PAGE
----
I am not a big holder of things.
I like things but am not emotionally invested in keeping them. I prefer to save that energy for memories, experiences and people.
But there is an item, a thing if you will, that I do treasure and would be hurt if I should ever lose it. It's a key chain given to me by a young man as a going-away present. I was the youth director at our church and though I loved the job the birth of my son made it increasingly difficult for me to stay. Diapers, like most everything else, are expensive. So I announced I was leaving to find a better paying job and on my last day the young man gave me the key chain that reads: "The Lord your God is with you wherever you go. Joshua 1:9."
I've gone a lot of places since that day nearly 20 years ago. This week, I found myself on the South Lawn of the White House to join the thousands in welcoming Pope Francis to the United States. I'm not Catholic -- despite the best efforts of those around me in the stands that morning -- but I am a believer. To some this admission makes me naive, to others a kindred spirit, and for those who do not think you can be openly gay and a Christian, I am lost.
The latter was true once ... but now I'm found.
I'll explain. One of the most difficult aspects for an LGBT person coming out of the closet is feeling the need to leave the church and their faith behind. One of the most liberating moments is the day they realize they don't have to. That God is too big for small minds. That the Lord our God is with us wherever we go. So yeah, when I turned my back on God I was lost.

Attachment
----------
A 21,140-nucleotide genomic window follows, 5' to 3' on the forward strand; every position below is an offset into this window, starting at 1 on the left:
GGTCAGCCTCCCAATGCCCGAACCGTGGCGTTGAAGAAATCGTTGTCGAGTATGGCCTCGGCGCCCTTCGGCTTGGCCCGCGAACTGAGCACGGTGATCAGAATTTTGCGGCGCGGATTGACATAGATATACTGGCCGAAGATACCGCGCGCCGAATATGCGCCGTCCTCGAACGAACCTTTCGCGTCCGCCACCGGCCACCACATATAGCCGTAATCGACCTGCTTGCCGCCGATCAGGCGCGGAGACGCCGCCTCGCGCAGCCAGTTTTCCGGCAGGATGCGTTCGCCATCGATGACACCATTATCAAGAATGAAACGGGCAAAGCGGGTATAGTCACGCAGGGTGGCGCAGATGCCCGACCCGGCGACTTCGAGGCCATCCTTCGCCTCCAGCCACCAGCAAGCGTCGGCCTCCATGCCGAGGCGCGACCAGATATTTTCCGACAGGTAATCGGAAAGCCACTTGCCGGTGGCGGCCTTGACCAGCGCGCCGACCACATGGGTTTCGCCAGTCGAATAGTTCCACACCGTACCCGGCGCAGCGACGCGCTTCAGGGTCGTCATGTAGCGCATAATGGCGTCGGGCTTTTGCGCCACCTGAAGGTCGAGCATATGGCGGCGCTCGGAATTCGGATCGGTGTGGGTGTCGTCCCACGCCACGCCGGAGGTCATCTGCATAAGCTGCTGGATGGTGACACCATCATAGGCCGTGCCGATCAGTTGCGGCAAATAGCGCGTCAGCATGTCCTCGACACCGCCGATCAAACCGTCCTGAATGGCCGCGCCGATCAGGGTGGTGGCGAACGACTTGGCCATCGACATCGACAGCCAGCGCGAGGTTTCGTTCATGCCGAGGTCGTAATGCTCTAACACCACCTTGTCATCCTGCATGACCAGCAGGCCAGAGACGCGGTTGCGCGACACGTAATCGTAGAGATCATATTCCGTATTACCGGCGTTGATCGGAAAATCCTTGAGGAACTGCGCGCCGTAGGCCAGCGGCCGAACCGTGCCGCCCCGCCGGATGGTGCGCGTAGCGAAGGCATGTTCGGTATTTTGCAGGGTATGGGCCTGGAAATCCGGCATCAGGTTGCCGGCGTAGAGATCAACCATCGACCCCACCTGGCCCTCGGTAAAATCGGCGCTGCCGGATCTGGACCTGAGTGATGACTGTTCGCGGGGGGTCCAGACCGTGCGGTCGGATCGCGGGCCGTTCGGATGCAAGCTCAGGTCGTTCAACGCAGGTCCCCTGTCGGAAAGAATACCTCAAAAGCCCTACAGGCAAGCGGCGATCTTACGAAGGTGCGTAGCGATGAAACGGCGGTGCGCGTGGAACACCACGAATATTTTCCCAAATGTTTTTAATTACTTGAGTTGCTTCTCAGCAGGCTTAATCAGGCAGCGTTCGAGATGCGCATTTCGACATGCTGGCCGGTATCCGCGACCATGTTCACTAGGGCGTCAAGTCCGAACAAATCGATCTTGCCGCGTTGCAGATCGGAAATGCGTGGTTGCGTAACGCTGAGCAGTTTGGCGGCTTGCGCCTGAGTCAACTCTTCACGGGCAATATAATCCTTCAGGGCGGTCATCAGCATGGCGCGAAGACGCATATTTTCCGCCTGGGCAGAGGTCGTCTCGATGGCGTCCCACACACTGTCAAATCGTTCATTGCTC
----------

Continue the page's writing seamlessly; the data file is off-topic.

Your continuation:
When I learned he never turned his back on me, I was found. And it seems as if I am not alone. According to a Pew study in 2013, 42 percent of LGBT Americans identified as Christian, and today it's up to 48 percent (of that number 17 percent are Catholic in case his Holiness was wondering).
That increase coincides with the election of the people's pope, who hasn't changed the church's doctrine but has changed its tone. Not saying one caused the other but it's worth noting that in his historic 3,404-word address to a joint session of Congress, the pope used most of them talking about the poor and none condemning gays.
So to those people of faith who have a problem with LGBT Americans I say the same Constitution that protects your freedom of religious expression protects the religious expression of everyone else. You don't believe in same-sex marriage? Cool -- don't marry someone of the same sex, problem solved 'Murica style. If you want a theocracy, you'd have to live elsewhere.
For far too long social progressives have allowed social conservatives to be exclusive holder of concepts such as patriotism, family and particularly faith. In some political circles the very mention of the word "family" was treated as code for "not gay" as if LGBT people didn't come from or have families. The same can be said for the way "faith" is used by people such as Gov. Mike Huckabee and Ben Carson, men who parade around as if they are the answer to Pope Francis' question: who am I to judge?
I sat for hours on the South Lawn this week, waiting for the Pope's Fiat, sharing tales of my faith and family with those around me. When I first came out of the closet in the 1990s, I thought I had to choose between the two. Today, I see how critical it is that LGBT people of faith do not.
We are not locust.
We are not interlopers.
And we are more than charismatic choir directors. We are part of the body of Christ and whether you like it or not wherever we go, the Lord our God is with us as well. If you have a problem with that, take it up with him.
The opinions expressed in this column are those of the author and do not necessarily reflect the views of ABC News.